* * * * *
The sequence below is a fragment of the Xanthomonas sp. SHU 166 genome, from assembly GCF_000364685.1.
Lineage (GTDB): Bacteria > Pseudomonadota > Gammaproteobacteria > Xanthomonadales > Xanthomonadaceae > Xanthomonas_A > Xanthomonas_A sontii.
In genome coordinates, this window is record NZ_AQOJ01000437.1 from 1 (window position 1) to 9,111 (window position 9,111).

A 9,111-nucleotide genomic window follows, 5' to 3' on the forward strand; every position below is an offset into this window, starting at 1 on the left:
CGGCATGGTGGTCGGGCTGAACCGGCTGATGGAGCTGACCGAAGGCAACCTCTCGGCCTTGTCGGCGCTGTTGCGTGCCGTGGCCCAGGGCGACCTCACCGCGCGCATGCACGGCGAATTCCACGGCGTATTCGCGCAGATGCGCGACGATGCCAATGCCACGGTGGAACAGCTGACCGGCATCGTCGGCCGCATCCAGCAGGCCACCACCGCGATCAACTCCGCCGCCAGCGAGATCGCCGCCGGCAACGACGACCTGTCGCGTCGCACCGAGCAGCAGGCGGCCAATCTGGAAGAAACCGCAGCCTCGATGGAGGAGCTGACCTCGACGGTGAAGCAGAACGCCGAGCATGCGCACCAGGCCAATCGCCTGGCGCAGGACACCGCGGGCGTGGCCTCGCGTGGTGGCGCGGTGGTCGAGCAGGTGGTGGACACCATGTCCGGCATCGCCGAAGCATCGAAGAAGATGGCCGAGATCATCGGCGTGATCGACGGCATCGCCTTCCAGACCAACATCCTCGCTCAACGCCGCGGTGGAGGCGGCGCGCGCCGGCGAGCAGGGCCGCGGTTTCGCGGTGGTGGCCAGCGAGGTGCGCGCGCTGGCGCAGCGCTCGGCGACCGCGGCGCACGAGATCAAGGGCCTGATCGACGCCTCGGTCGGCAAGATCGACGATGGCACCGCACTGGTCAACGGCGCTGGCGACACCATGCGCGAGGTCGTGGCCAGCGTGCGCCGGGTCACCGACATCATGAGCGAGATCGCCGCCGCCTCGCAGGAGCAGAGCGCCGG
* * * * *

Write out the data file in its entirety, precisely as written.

The sequence below is a fragment of the Xanthomonas sp. SHU 166 genome, from assembly GCF_000364685.1.
Lineage (GTDB): Bacteria > Pseudomonadota > Gammaproteobacteria > Xanthomonadales > Xanthomonadaceae > Xanthomonas_A > Xanthomonas_A sontii.
In genome coordinates, this window is record NZ_AQOJ01000437.1 from 1 (window position 1) to 9,111 (window position 9,111).

A 9,111-nucleotide genomic window follows, 5' to 3' on the forward strand; every position below is an offset into this window, starting at 1 on the left:
CGGCATGGTGGTCGGGCTGAACCGGCTGATGGAGCTGACCGAAGGCAACCTCTCGGCCTTGTCGGCGCTGTTGCGTGCCGTGGCCCAGGGCGACCTCACCGCGCGCATGCACGGCGAATTCCACGGCGTATTCGCGCAGATGCGCGACGATGCCAATGCCACGGTGGAACAGCTGACCGGCATCGTCGGCCGCATCCAGCAGGCCACCACCGCGATCAACTCCGCCGCCAGCGAGATCGCCGCCGGCAACGACGACCTGTCGCGTCGCACCGAGCAGCAGGCGGCCAATCTGGAAGAAACCGCAGCCTCGATGGAGGAGCTGACCTCGACGGTGAAGCAGAACGCCGAGCATGCGCACCAGGCCAATCGCCTGGCGCAGGACACCGCGGGCGTGGCCTCGCGTGGTGGCGCGGTGGTCGAGCAGGTGGTGGACACCATGTCCGGCATCGCCGAAGCATCGAAGAAGATGGCCGAGATCATCGGCGTGATCGACGGCATCGCCTTCCAGACCAACATCCTCGCTCAACGCCGCGGTGGAGGCGGCGCGCGCCGGCGAGCAGGGCCGCGGTTTCGCGGTGGTGGCCAGCGAGGTGCGCGCGCTGGCGCAGCGCTCGGCGACCGCGGCGCACGAGATCAAGGGCCTGATCGACGCCTCGGTCGGCAAGATCGACGATGGCACCGCACTGGTCAACGGCGCTGGCGACACCATGCGCGAGGTCGTGGCCAGCGTGCGCCGGGTCACCGACATCATGAGCGAGATCGCCGCCGCCTCGCAGGAGCAGAGCGCCGG